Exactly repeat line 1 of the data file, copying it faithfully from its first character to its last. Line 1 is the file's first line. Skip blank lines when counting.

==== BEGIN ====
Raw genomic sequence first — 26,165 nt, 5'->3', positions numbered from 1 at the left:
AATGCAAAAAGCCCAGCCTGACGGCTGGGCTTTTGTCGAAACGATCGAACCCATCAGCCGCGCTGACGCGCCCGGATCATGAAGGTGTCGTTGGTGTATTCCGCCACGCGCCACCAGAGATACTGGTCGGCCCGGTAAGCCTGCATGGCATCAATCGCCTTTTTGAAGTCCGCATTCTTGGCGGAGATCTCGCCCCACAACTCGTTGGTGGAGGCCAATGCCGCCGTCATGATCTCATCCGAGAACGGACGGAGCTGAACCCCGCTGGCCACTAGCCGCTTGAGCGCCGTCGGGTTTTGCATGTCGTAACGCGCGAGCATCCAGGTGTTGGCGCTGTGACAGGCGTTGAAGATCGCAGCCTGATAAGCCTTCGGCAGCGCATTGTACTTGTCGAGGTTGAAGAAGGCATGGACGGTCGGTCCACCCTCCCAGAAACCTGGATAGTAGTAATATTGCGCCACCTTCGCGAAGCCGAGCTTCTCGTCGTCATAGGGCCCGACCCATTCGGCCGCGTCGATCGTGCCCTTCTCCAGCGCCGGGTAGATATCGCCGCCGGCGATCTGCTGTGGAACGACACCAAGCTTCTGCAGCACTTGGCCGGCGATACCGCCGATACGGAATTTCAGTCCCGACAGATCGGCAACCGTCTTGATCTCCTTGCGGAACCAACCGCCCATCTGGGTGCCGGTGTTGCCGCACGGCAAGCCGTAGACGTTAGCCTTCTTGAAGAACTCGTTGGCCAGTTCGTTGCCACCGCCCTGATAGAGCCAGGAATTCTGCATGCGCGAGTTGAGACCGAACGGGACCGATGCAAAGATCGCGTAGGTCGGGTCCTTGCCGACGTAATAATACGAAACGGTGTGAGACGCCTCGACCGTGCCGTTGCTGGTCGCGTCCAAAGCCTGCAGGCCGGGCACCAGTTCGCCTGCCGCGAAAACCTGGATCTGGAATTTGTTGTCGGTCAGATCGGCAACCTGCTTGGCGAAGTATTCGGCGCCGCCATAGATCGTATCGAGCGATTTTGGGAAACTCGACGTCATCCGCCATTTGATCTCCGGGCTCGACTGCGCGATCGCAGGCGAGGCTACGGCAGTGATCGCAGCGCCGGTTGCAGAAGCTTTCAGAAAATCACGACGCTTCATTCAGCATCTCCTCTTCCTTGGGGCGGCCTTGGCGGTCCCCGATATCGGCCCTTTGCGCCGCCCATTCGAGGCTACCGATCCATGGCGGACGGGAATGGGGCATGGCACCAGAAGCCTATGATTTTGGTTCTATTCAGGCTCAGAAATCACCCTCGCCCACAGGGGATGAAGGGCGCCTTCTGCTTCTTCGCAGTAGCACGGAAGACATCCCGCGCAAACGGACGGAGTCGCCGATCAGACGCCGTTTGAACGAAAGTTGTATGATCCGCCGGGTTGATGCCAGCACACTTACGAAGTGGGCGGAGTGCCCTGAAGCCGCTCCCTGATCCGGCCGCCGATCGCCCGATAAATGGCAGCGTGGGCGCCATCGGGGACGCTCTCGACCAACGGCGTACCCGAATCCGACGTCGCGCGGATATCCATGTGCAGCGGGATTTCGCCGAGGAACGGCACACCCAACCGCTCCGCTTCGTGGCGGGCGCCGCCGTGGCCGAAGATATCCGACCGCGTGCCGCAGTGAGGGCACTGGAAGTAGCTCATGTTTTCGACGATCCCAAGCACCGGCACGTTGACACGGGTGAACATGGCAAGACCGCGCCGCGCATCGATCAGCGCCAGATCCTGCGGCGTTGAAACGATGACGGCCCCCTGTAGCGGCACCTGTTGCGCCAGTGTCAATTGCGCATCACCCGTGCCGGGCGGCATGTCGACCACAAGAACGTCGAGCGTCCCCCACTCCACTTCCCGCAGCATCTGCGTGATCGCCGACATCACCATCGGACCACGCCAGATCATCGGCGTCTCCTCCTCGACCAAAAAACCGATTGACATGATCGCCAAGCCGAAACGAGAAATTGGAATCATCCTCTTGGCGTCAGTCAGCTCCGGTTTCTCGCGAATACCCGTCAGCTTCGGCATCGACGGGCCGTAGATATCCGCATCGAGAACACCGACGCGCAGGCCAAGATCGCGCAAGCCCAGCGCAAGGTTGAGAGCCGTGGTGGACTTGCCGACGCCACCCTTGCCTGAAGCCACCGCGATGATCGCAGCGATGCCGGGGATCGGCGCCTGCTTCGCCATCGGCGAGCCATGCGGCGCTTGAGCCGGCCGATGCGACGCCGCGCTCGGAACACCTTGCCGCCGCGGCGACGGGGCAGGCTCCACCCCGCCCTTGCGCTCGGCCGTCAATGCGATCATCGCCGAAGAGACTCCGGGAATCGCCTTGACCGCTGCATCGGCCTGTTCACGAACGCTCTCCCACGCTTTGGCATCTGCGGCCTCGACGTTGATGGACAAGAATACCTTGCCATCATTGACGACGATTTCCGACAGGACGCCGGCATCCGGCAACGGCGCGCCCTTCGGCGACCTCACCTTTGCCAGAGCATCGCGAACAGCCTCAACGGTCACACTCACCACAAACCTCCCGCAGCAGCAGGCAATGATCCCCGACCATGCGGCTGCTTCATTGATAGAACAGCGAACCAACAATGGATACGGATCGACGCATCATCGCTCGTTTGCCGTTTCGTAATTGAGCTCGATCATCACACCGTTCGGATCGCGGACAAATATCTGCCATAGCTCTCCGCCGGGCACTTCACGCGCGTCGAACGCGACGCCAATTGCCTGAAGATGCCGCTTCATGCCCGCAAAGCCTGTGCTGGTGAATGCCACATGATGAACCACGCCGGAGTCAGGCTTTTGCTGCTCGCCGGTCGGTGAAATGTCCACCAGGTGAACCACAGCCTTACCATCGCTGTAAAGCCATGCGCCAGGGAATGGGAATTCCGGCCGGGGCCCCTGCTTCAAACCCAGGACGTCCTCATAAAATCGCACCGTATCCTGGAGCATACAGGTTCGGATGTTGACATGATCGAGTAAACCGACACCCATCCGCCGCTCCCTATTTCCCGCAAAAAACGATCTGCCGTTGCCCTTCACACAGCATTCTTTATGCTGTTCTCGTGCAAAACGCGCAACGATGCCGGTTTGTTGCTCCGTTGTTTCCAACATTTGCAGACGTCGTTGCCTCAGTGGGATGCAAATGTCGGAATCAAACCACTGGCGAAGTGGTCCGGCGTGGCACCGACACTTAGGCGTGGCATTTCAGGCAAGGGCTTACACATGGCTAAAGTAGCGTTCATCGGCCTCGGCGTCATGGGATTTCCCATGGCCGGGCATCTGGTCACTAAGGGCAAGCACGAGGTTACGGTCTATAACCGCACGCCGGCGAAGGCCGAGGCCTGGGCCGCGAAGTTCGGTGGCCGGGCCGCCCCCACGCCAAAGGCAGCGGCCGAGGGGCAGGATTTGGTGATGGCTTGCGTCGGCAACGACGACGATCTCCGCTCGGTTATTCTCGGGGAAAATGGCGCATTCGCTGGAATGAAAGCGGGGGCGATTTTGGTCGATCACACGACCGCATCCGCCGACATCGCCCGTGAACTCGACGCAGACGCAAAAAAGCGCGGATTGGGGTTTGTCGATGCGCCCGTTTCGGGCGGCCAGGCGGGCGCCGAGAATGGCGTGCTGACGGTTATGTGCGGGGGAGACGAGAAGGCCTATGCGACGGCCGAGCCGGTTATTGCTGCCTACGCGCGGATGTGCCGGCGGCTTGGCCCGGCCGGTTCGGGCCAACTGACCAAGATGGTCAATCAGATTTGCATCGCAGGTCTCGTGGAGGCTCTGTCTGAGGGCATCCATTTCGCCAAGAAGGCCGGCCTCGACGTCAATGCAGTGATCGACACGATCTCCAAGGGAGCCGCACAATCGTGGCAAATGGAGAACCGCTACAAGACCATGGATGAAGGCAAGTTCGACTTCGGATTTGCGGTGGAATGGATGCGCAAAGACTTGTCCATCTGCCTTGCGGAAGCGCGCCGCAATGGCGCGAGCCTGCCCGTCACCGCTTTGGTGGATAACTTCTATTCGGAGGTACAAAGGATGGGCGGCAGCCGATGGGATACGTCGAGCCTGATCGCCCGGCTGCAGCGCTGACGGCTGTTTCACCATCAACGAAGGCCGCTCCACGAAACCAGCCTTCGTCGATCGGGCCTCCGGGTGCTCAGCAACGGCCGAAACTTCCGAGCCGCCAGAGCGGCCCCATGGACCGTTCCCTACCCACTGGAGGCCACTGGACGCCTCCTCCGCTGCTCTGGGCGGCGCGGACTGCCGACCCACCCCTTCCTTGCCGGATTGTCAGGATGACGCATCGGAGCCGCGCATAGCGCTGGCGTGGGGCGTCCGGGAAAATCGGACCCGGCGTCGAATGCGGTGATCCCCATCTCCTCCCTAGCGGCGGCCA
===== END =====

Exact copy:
Raw genomic sequence first — 26,165 nt, 5'->3', positions numbered from 1 at the left: